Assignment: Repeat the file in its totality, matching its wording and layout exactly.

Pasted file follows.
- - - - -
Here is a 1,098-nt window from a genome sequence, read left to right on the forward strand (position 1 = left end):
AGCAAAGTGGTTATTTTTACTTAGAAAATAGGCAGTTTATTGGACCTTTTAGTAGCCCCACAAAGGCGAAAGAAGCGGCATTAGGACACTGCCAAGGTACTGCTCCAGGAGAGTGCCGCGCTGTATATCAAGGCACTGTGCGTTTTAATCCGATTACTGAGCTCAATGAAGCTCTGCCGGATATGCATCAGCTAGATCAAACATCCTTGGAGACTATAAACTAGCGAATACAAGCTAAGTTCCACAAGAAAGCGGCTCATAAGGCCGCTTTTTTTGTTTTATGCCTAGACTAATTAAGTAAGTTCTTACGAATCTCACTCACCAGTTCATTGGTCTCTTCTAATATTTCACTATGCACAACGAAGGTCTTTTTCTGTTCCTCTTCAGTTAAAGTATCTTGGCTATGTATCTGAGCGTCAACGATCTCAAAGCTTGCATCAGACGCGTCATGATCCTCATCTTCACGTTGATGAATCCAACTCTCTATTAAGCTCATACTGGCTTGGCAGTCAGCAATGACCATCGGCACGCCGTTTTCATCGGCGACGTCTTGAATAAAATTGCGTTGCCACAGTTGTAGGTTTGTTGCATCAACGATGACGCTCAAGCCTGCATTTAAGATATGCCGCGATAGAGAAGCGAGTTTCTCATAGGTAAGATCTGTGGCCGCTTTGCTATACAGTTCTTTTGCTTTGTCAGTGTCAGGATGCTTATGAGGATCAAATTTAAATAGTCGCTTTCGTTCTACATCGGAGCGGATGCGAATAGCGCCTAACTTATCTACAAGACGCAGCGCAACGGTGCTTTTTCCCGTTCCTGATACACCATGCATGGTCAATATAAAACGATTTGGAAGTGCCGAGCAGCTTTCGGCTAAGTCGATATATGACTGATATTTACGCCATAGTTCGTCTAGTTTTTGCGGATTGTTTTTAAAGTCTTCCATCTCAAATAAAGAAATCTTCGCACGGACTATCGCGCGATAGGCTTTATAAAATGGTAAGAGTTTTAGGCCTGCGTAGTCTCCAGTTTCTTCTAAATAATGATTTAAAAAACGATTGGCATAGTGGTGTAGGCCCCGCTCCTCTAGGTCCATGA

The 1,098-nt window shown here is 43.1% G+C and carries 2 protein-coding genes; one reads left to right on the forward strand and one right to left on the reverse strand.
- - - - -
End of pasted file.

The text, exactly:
Here is a 1,098-nt window from a genome sequence, read left to right on the forward strand (position 1 = left end):
AGCAAAGTGGTTATTTTTACTTAGAAAATAGGCAGTTTATTGGACCTTTTAGTAGCCCCACAAAGGCGAAAGAAGCGGCATTAGGACACTGCCAAGGTACTGCTCCAGGAGAGTGCCGCGCTGTATATCAAGGCACTGTGCGTTTTAATCCGATTACTGAGCTCAATGAAGCTCTGCCGGATATGCATCAGCTAGATCAAACATCCTTGGAGACTATAAACTAGCGAATACAAGCTAAGTTCCACAAGAAAGCGGCTCATAAGGCCGCTTTTTTTGTTTTATGCCTAGACTAATTAAGTAAGTTCTTACGAATCTCACTCACCAGTTCATTGGTCTCTTCTAATATTTCACTATGCACAACGAAGGTCTTTTTCTGTTCCTCTTCAGTTAAAGTATCTTGGCTATGTATCTGAGCGTCAACGATCTCAAAGCTTGCATCAGACGCGTCATGATCCTCATCTTCACGTTGATGAATCCAACTCTCTATTAAGCTCATACTGGCTTGGCAGTCAGCAATGACCATCGGCACGCCGTTTTCATCGGCGACGTCTTGAATAAAATTGCGTTGCCACAGTTGTAGGTTTGTTGCATCAACGATGACGCTCAAGCCTGCATTTAAGATATGCCGCGATAGAGAAGCGAGTTTCTCATAGGTAAGATCTGTGGCCGCTTTGCTATACAGTTCTTTTGCTTTGTCAGTGTCAGGATGCTTATGAGGATCAAATTTAAATAGTCGCTTTCGTTCTACATCGGAGCGGATGCGAATAGCGCCTAACTTATCTACAAGACGCAGCGCAACGGTGCTTTTTCCCGTTCCTGATACACCATGCATGGTCAATATAAAACGATTTGGAAGTGCCGAGCAGCTTTCGGCTAAGTCGATATATGACTGATATTTACGCCATAGTTCGTCTAGTTTTTGCGGATTGTTTTTAAAGTCTTCCATCTCAAATAAAGAAATCTTCGCACGGACTATCGCGCGATAGGCTTTATAAAATGGTAAGAGTTTTAGGCCTGCGTAGTCTCCAGTTTCTTCTAAATAATGATTTAAAAAACGATTGGCATAGTGGTGTAGGCCCCGCTCCTCTAGGTCCATGA

The 1,098-nt window shown here is 43.1% G+C and carries 2 protein-coding genes; one reads left to right on the forward strand and one right to left on the reverse strand.